The horrible year for the dining trade is driving a growing number of chefs – even in the group of the best-known names – to explore alternative strategies to reach their customers, and win the heart of new ones. It happens in France – where restaurants have now been closed since the end of last October – in the peculiar form of signature street food, operated on board food trucks: a formula that several well-known faces of national haute cuisine are preferring to the more widespread and transversal food delivery, which instead is the most popular in Italy. Meanwhile, in New York, the continuing progress of a successful vaccination campaign is giving the city the opportunity to reopen. And therefore dining out has also restarted, albeit after very difficult months, which led to the definitive closure of many businesses, and the loss of thousands of jobs.
Eleven Madison Truck. Daniel Humm for the community
To all those struggling, in the context of a crisis that includes health, economy and employment, which has ended up increasing the ranks of poor people and families in poverty all over the world, yet another solidarity initiative is dedicated from Eleven Madison Park. Even the famous New York restaurant, which will wait for better times to reopen to the public, has chosen to invest in a food truck, but with objectives that go beyond the scope of profit. Down during the first New York lockdown a year ago, Daniel Humm and his team had chosen to transform the kitchen of one of the most exclusive restaurants in New York (and the world, Three Michelin Stars and a plethora of awards) into a kind of field kitchen for the preparation of over three thousand hot meals a day distributed free of charge to healthcare personnel and people in need, in collaboration with the non-profit organization Rethink Food (of which Humm is co-founder, together with Matt Jozwiak). The partnership was consolidated over the last few months, and Eleven Madison Truck, which will start operating from April 12, moving between Brooklyn and the Bronx, is the confirmation of a commitment that the Swiss chef has every intention to renew to herald the community towards recovery (“I no longer want to serve only 1% of the community, we will continue to feed the people who have nothing,” explained the chef a year ago, reflecting on the need to change pace).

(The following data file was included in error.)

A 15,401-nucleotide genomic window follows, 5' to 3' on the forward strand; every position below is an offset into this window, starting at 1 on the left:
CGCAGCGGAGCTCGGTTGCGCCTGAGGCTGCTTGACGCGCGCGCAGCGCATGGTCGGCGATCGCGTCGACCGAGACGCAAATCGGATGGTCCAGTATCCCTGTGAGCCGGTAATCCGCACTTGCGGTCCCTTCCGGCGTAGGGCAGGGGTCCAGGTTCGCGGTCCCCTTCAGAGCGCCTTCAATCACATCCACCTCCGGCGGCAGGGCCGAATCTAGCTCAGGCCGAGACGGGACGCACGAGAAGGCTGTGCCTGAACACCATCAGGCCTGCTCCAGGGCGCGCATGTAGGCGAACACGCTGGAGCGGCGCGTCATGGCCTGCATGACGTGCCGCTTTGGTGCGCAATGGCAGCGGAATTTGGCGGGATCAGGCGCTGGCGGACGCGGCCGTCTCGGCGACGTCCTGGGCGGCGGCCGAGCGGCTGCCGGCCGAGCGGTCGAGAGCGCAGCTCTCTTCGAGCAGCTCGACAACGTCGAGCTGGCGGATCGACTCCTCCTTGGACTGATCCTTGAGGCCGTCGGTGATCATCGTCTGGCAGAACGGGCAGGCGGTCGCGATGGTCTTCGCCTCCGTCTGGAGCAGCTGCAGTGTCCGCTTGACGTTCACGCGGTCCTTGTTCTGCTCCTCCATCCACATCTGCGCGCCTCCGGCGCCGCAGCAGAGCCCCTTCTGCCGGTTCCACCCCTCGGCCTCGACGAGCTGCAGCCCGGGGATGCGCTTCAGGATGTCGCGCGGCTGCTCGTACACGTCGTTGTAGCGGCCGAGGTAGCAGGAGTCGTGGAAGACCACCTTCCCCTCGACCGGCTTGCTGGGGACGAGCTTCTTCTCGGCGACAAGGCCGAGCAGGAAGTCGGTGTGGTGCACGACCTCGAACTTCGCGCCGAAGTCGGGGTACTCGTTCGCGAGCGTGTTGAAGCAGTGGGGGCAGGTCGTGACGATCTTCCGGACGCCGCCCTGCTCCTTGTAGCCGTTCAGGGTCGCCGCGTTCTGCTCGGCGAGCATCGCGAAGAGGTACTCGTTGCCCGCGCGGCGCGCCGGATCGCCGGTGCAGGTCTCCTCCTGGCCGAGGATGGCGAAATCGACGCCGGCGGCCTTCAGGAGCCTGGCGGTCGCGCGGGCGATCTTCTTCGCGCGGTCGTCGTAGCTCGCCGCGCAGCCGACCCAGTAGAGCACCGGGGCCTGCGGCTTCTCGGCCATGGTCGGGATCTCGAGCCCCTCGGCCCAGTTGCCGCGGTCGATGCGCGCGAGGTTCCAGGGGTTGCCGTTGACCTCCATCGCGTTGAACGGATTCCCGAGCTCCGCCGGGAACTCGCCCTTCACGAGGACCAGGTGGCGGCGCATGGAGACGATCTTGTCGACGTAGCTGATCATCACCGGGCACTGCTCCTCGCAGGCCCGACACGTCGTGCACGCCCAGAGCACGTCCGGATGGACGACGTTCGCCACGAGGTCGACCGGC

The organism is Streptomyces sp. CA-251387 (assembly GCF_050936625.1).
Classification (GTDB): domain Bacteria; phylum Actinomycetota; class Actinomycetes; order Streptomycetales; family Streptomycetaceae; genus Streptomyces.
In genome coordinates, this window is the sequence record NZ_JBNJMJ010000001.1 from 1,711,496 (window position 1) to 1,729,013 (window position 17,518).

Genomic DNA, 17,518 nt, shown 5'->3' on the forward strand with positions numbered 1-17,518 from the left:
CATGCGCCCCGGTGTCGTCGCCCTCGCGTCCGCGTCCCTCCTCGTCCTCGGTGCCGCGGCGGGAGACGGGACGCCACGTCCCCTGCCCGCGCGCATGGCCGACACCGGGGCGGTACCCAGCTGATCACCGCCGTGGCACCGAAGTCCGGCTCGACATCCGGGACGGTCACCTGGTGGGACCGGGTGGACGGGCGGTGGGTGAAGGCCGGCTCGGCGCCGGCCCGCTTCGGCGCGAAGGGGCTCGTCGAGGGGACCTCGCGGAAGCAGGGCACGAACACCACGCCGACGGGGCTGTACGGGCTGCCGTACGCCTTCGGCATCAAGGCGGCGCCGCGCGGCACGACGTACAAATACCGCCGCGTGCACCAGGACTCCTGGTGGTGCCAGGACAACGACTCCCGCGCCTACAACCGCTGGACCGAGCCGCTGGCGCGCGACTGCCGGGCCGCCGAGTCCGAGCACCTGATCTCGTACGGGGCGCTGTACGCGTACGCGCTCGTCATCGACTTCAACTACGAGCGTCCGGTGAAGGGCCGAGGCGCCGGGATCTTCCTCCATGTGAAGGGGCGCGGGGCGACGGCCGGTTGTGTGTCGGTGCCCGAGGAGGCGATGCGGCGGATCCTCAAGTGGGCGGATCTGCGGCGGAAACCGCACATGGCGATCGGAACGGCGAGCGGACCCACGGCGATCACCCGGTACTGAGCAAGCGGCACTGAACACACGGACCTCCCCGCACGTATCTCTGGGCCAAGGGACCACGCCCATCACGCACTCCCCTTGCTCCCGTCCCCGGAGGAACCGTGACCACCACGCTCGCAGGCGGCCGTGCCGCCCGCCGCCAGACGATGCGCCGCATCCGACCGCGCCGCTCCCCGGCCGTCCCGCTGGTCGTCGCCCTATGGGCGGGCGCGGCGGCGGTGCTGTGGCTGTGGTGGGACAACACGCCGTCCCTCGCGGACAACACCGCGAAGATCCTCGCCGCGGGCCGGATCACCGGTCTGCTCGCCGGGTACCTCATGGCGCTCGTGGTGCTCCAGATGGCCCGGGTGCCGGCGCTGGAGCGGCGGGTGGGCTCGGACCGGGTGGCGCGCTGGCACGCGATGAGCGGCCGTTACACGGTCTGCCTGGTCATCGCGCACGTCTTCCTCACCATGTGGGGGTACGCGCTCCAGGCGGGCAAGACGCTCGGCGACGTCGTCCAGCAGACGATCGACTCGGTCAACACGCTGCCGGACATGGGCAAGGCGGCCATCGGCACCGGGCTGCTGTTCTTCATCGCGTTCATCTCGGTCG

The solidarity food truck
The mobile kitchen, built aboard an easily recognizable blue vehicle, will serve about two thousand free meals a week, operating in the poorest neighbourhoods: the work will be partly financed with the revenues from take-out developed in recent months (for for every $275 kit sold, EMP pledged to donate ten meals). When Eleven Madison Park will reopen its doors – probably by the first half of June – part of the restaurant’s proceeds will also go to feed the food truck project, in the form of a donation for each paying guest. But suppliers will also be involved in the operation and commercial relations with producers willing to support the project are privileged, donating quality products for the preparation of free meals. This is an attempt to make the service sustainable and permanent: excluding food costs, in fact, keeping the truck running would cost 16,000 dollars a month. At work on the vehicle, the chefs normally in the restaurant team will take turns, with pastry chef Laura Cronin supervising operations; and the menu has been designed to provide an adequate nutritional intake for the purpose, focusing above all on chicken, proposed in combination with vegetables and grains (but there will also be vegetarian options). In this way, Eleven Madison Park and Rethink will continue to work side by side, “because one cannot exist without the other,” concludes Humm interviewed by Bloomberg, now aware of the positive role that a chef can (and must) play in helping the community.